"My muscles are tight, I have to go stretch"

                                                            - Almost every person I know

It seems simple enough. If you have muscle tightness, the remedy is to stretch said muscles.

Simple. Easy. Done deal. Moving on.

Not so fast.

There may be a better way. An approach that, on the surface, seems ludicrous and absurd.

But, put into practice, yields amazing results and corrects the ailment stretching could never fix. 

Think of a piece of rope. If you tie the rope into a knot, the ends of the rope move closer together, essentially making the rope shorter.

trigger point

I do not think anyone would argue this point.

Although not exactly the same, think of tying that same knot in a muscle. Since the ends of the muscle are firmly attached on both ends it cannot shorten.

Instead it lengthens.

Have you ever had a massage or had another person press on your shoulder or upper back and have it feel like you were just stabbed in the back with a shiv?

Or have you ever had the pleasure of some jerk physical therapist pressing on your tight IT bands causing you to see stars followed by a blinding white light?

 [rubs hands together and laughs maniacally]

[rubs hands together and laughs maniacally]

That tightness/tenderness you feel is that "knot" and keeps the muscle under constant contraction and will not respond to additional stretching. If anything, stretching will make it worse.

So what in the wide world of sports do we do?

Typically, performing some sort of soft tissue mobilization (think massage) to the areas that feel like they are tight. Presence of a trigger point (a tender spot or area) indicates an area that would benefit from some soft tissue work.

Common areas that benefit from this sort of work are the gastrocnemius (especially the lateral part), the IT bands, quads, mid back, upper traps and some neck muscles.

The soft tissue work basically puts some slack back in the muscle so it can rest in more of a neutral position.

Constant pain and tightness at rest usually indicate muscles that are constantly contracted and are in need of some rest and relaxation.

Hold on though. You are not done yet.

Just performing the soft tissue work is a good start but if you do not perform some movement, exercises and/or motor control training after the soft tissue work, you will likely just allow the muscle to tighten back up again.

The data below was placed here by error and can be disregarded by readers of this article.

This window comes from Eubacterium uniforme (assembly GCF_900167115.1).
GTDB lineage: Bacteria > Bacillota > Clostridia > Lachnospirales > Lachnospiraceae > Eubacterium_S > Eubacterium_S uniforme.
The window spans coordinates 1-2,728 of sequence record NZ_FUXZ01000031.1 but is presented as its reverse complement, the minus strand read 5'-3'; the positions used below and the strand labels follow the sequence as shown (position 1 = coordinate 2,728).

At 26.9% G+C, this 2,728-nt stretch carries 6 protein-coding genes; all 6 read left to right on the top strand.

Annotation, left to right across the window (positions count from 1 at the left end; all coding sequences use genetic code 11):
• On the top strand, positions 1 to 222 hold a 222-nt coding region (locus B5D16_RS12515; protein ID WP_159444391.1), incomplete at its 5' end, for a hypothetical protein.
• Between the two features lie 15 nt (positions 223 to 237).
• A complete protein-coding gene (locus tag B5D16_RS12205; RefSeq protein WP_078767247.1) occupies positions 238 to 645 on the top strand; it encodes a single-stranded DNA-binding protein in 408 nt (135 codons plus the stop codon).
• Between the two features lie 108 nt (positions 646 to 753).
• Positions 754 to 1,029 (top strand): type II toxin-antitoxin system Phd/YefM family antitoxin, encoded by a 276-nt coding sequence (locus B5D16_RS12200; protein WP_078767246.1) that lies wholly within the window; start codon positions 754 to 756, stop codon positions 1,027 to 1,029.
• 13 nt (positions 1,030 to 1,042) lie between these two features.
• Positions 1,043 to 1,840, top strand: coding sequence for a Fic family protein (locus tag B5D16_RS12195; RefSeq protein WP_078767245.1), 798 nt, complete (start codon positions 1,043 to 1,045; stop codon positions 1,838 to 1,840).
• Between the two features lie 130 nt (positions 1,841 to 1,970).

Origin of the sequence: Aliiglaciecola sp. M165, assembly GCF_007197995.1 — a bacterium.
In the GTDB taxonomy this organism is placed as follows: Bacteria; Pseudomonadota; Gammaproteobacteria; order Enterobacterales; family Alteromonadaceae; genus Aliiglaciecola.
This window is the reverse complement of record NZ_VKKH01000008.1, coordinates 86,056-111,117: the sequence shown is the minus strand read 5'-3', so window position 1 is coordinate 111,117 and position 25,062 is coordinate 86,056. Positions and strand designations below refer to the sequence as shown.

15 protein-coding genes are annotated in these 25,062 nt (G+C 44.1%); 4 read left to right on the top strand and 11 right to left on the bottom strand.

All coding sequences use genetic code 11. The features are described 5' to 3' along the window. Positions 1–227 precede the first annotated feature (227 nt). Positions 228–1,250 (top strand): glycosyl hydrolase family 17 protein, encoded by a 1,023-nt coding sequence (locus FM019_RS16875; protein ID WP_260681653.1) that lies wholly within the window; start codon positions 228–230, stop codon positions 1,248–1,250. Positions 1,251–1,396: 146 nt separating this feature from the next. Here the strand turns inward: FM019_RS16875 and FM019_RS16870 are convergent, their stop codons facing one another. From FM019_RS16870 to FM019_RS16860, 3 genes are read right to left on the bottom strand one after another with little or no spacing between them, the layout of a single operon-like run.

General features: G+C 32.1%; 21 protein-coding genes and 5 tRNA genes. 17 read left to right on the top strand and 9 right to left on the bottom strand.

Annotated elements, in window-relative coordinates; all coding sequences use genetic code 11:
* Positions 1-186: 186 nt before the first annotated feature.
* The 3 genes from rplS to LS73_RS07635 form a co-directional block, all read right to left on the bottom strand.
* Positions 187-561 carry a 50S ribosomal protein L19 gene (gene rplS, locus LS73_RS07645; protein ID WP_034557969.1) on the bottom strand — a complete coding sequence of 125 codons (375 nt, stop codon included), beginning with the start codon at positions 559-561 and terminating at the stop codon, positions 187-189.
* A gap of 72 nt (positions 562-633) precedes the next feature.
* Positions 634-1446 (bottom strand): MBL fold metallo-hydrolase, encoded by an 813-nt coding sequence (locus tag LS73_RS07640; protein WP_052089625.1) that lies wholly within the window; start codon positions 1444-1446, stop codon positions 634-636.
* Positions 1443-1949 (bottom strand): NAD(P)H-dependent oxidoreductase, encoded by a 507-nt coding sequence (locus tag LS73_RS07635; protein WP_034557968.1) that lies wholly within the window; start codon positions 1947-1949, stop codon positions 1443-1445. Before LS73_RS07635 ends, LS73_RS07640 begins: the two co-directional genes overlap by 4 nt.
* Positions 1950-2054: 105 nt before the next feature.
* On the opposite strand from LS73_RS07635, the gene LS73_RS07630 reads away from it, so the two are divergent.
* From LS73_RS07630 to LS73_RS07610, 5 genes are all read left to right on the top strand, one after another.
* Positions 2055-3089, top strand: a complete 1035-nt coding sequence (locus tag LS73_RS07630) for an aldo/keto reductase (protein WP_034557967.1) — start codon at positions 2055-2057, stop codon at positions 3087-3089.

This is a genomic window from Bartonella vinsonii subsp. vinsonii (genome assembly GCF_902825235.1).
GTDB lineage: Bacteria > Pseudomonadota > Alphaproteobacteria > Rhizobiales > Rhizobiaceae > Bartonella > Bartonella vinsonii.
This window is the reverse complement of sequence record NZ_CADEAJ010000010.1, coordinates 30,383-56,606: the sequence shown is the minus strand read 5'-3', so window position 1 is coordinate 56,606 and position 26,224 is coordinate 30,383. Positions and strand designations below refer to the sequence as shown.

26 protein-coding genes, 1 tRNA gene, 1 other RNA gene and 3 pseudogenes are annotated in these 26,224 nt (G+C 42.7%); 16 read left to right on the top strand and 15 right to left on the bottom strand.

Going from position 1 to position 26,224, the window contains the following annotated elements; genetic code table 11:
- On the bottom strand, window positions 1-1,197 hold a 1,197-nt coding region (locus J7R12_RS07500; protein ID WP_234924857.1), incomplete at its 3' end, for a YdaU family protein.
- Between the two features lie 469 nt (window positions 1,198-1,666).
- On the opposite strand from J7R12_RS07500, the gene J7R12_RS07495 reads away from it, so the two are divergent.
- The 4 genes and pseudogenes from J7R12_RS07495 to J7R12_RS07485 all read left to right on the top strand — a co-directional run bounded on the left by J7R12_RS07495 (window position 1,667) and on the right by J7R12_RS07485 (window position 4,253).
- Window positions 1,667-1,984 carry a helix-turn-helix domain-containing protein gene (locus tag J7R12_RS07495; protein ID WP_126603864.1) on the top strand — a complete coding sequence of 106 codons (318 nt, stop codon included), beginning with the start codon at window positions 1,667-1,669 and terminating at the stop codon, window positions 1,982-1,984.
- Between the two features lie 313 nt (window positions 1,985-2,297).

Since most trainers should not put perform any soft tissue work on their clients, we have to find alternative ways to do so.

Use a foam roller as your trusty assistant.

Assuming it is not contraindicated, lay on your side with the foam roller under the outside part of the thigh. Instruct them to roll along the outside part of the thigh, performing some soft tissue work to the ITB.

 This guy is far too happy doing this. He must be doing it wrong.

This guy is far too happy doing this. He must be doing it wrong.

Common responses include cursing, sweating, wincing, more cursing and a stink eye that could burn a hole right through someone's chest.

An important point to remember is that the more soft tissue work hurts….the more you need to do it.

This is probably the only time that statement is true. This rule does not apply to other areas of fitness.

Keep in mind that this type of work, especially in the upper back, can refer pain to other areas. 

Trigger point and referred pain

You press in one area and feel some different things in a different area from where the pressure is. 

What is this sorcery?

Many people will avoid doing this type of work due to how painful it is. The only way to alleviate the pain is to perform the soft tissue work followed by movement, exercises and/or motor control training.

Performing this once every few days won’t cut it. Try 3-4x/day, every day for about a week. After this, they can move to more of a maintenance phase and perform 1x/day or on workout days.

This doesn’t mean that traditional stretching has no place, but it means that more often than not, muscles that are tight are not shortened at all.

Do not forget to grab your FREE guide to getting more out of less time in the gym by clicking here: Get more out of less time in the gym.

The 7-Day Strength and Mobility Reboot is your start to getting out of pain and back to living life to the fullest.

The Ultimate Posture Guide details steps to improve posture, decrease neck and shoulder pain, decrease headaches and improve sleep. If you have any of those symptoms, download your FREE copy.

Until next time,

Dr. Tom

Other relevant posts:

How to train around pain.

Tell your doctor to go pound sand.

 

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